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Since $\pi^0$ is a pseudoscalar particle, we have $$\langle 0|J^\mu_{em}|\pi^0 \rangle =0,$$ and the pion cannot decay into two leptons with a simple photon exchange. In the Standard Model, the leading-order contributions for this process are a box diagram and a $Z^0$ exchange, as you can see in fig. 1 of arXiv:0806.4782 (replacing a $c$ quark by a light ...


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It seems to me that you are making confusion between a generic notion of total derivative and the so called Lagrangian derivative (also known as material derivative). Let us start from scratch. In Cartesian coordinates, a fluid or a generic continuous body is first of all described by a class of differentiable (smooth) maps from $\mathbb R^3$ to $\mathbb ...


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The Basic Idea Physically the total derivative tells you how a quantity changes when it is subjected to a space and time dependent velocity field. In physics we usually call it the material derivative. An Intuitive Example Suppose $\rho(\mathbb{x},t)$ measures the temperature of a fluid, according to a thermometer immersed at the point $\mathbb{x}$ and ...


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An energy conservation law only arises when the system studied has a Lagrangian which is invariant under time translations up to total derivatives, due to Noether's theorem. More generally, a quasi-symmetry under spacetime translations gives rise to an entire host of conserved quantities, encoded in the stress-energy tensor. Consider a scalar field; under ...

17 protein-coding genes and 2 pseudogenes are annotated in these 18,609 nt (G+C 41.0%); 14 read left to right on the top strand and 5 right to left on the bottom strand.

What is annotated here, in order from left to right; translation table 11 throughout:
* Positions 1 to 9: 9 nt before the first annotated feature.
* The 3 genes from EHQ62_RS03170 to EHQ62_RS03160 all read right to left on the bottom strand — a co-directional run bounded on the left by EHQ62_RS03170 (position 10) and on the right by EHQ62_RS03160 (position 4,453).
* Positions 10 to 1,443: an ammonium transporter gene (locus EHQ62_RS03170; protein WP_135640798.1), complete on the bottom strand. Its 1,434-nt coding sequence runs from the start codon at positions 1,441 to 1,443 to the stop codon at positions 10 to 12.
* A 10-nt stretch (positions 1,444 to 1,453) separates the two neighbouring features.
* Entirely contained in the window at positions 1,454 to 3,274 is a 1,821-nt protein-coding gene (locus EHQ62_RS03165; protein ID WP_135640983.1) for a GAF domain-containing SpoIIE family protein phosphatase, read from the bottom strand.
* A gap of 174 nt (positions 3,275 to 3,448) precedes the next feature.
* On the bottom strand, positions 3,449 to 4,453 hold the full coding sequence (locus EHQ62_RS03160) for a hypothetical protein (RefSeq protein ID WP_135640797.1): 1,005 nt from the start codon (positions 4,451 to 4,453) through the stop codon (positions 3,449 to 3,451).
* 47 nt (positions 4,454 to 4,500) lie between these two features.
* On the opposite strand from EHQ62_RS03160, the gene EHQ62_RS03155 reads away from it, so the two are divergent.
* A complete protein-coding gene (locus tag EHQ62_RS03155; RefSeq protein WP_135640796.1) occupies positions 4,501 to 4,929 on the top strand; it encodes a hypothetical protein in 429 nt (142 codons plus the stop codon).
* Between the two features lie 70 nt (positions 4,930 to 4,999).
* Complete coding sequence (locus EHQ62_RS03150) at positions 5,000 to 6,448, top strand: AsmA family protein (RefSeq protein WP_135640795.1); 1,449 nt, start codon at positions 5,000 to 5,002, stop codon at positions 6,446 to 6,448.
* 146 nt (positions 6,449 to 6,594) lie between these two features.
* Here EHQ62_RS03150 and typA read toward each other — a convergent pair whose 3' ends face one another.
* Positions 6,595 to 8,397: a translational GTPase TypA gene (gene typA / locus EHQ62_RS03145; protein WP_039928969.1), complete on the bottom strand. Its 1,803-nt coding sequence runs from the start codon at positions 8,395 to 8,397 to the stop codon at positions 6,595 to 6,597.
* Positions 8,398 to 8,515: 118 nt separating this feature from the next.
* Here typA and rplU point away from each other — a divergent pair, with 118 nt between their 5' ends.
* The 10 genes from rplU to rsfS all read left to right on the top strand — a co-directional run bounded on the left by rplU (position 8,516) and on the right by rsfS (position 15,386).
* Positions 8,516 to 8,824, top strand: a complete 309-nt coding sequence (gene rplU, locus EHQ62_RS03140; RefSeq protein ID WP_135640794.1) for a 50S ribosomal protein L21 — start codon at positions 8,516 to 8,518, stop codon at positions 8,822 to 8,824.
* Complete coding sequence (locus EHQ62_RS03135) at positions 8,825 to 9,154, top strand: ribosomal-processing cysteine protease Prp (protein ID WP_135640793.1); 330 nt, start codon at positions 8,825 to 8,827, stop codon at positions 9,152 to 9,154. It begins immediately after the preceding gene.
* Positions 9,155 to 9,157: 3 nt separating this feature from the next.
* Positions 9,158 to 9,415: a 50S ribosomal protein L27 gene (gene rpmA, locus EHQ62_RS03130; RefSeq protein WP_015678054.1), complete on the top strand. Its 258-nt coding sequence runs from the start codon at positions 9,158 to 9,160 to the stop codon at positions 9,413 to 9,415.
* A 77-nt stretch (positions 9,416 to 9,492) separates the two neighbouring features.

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You need to start by noting that the wormhole solutions we know of in general relativity are very different to the wormholes so loved by science fiction fans. As it happens I've just answered a closely related question How would you connect a destination to a wormhole from your starting point to travel through it? and indeed I've just asked a related ...


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Conservation laws are expressed in the form, $$ \frac{\partial q}{\partial t}+\nabla\cdot\mathbb T =0\tag{1} $$ for some quantity $q$. Here, the term $\mathbb T$ depends on what the quantity $q$ is; for the Euler hydrodynamic equations, it would be: $$ \mathbb T=\begin{cases}\rho\mathbf u & q=\rho \\ \rho\mathbf{uu}^T+p\mathbb{I} & q=\rho\mathbf u \\ ...


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According to this article (the choice of article has no significance other than it came up first in my Google search): Remington's 12-gauge 2 3/4-inch Premier Magnum turkey load has 1 1/2 ounces of shot and a 1260 fps muzzle velocity Converting these figures to metric, $m_{\text{shot}} = 0.0425$ kg and $v_{\text{shot}} = 384$ m/sec, so the momentum of ...


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the simple answer is that a quantum state has several variables (degrees of freedom), so if you measure only one of them and leave the others unchanged, then you detect the photon , change its state but do not destroy it completely. this is what they say in introduction Second, nondestructive detection can serve as a herald that signals the presence ...



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